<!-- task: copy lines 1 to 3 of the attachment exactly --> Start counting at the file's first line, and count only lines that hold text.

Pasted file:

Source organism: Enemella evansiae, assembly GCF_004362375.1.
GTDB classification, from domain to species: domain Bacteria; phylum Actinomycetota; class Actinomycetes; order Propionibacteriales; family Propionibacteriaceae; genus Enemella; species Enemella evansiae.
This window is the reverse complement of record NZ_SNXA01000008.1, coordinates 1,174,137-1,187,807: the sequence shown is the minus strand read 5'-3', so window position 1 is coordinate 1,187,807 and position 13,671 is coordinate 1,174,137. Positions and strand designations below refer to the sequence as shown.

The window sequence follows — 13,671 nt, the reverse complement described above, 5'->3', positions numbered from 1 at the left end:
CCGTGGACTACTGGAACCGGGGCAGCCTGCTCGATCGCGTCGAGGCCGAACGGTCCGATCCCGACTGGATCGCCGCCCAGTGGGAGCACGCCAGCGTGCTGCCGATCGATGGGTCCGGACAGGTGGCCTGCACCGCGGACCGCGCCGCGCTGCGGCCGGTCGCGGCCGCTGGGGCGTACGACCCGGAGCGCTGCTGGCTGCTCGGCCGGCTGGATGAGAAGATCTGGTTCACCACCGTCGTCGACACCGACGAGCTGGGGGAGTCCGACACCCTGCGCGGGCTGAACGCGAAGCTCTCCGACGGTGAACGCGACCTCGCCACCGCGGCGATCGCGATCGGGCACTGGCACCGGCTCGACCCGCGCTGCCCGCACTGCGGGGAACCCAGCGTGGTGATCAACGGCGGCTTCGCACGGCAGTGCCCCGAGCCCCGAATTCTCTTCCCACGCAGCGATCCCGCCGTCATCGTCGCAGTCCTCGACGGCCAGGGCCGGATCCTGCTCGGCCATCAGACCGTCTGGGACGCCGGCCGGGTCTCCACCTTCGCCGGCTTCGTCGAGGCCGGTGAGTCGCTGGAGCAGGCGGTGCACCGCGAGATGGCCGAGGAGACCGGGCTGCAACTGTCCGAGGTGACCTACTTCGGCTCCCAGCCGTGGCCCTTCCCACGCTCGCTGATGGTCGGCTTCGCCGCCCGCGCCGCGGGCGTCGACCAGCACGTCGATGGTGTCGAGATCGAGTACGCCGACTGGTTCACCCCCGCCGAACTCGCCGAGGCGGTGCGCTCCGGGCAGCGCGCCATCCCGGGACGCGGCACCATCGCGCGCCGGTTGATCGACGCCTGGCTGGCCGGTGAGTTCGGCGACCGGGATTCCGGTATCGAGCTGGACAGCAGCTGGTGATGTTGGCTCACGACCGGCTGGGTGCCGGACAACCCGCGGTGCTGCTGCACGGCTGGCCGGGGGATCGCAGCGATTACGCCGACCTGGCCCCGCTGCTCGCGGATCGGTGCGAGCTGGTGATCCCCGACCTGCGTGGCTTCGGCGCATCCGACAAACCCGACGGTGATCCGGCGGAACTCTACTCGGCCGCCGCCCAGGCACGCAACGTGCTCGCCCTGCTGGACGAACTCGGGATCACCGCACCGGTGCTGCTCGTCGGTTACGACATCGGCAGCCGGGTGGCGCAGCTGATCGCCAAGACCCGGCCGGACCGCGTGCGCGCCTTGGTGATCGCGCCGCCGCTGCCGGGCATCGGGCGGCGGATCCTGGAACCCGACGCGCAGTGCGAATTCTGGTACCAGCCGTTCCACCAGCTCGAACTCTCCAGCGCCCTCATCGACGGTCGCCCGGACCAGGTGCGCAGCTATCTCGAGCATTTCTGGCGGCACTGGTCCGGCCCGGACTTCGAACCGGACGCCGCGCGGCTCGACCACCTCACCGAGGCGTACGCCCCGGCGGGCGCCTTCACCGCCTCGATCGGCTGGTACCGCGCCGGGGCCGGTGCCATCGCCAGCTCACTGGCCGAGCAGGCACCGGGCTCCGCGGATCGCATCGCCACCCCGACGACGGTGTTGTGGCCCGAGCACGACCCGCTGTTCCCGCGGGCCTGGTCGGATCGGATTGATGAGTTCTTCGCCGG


Source organism: Enemella evansiae, assembly GCF_004362375.1.
GTDB classification, from domain to species: domain Bacteria; phylum Actinomycetota; class Actinomycetes; order Propionibacteriales; family Propionibacteriaceae; genus Enemella; species Enemella evansiae.
This window is the reverse complement of record NZ_SNXA01000008.1, coordinates 1,174,137-1,187,807: the sequence shown is the minus strand read 5'-3', so window position 1 is coordinate 1,187,807 and position 13,671 is coordinate 1,174,137. Positions and strand designations below refer to the sequence as shown.